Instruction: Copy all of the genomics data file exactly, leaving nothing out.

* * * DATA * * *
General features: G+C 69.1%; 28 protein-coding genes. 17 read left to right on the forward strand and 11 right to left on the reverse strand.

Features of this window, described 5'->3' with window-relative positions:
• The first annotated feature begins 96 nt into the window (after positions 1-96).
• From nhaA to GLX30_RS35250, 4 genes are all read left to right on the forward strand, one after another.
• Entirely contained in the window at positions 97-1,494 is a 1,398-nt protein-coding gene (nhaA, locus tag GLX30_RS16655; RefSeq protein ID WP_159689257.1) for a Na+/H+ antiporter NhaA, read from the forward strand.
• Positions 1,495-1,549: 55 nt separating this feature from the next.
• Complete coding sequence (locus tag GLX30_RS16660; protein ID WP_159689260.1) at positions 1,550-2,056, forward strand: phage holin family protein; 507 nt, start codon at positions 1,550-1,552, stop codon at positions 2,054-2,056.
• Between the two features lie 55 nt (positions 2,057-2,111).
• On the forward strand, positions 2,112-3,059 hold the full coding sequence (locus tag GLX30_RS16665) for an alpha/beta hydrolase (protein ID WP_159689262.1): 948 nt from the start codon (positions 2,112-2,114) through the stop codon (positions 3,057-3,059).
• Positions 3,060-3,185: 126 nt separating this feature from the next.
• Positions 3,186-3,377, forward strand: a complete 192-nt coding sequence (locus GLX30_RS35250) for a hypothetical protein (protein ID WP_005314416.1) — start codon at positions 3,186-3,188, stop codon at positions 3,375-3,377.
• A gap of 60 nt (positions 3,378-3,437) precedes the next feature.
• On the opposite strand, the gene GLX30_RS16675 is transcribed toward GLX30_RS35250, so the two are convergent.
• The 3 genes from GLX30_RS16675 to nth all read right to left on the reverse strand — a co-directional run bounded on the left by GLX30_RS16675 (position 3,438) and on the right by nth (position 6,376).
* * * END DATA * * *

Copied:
General features: G+C 69.1%; 28 protein-coding genes. 17 read left to right on the forward strand and 11 right to left on the reverse strand.

Features of this window, described 5'->3' with window-relative positions:
• The first annotated feature begins 96 nt into the window (after positions 1-96).
• From nhaA to GLX30_RS35250, 4 genes are all read left to right on the forward strand, one after another.
• Entirely contained in the window at positions 97-1,494 is a 1,398-nt protein-coding gene (nhaA, locus tag GLX30_RS16655; RefSeq protein ID WP_159689257.1) for a Na+/H+ antiporter NhaA, read from the forward strand.
• Positions 1,495-1,549: 55 nt separating this feature from the next.
• Complete coding sequence (locus tag GLX30_RS16660; protein ID WP_159689260.1) at positions 1,550-2,056, forward strand: phage holin family protein; 507 nt, start codon at positions 1,550-1,552, stop codon at positions 2,054-2,056.
• Between the two features lie 55 nt (positions 2,057-2,111).
• On the forward strand, positions 2,112-3,059 hold the full coding sequence (locus tag GLX30_RS16665) for an alpha/beta hydrolase (protein ID WP_159689262.1): 948 nt from the start codon (positions 2,112-2,114) through the stop codon (positions 3,057-3,059).
• Positions 3,060-3,185: 126 nt separating this feature from the next.
• Positions 3,186-3,377, forward strand: a complete 192-nt coding sequence (locus GLX30_RS35250) for a hypothetical protein (protein ID WP_005314416.1) — start codon at positions 3,186-3,188, stop codon at positions 3,375-3,377.
• A gap of 60 nt (positions 3,378-3,437) precedes the next feature.
• On the opposite strand, the gene GLX30_RS16675 is transcribed toward GLX30_RS35250, so the two are convergent.
• The 3 genes from GLX30_RS16675 to nth all read right to left on the reverse strand — a co-directional run bounded on the left by GLX30_RS16675 (position 3,438) and on the right by nth (position 6,376).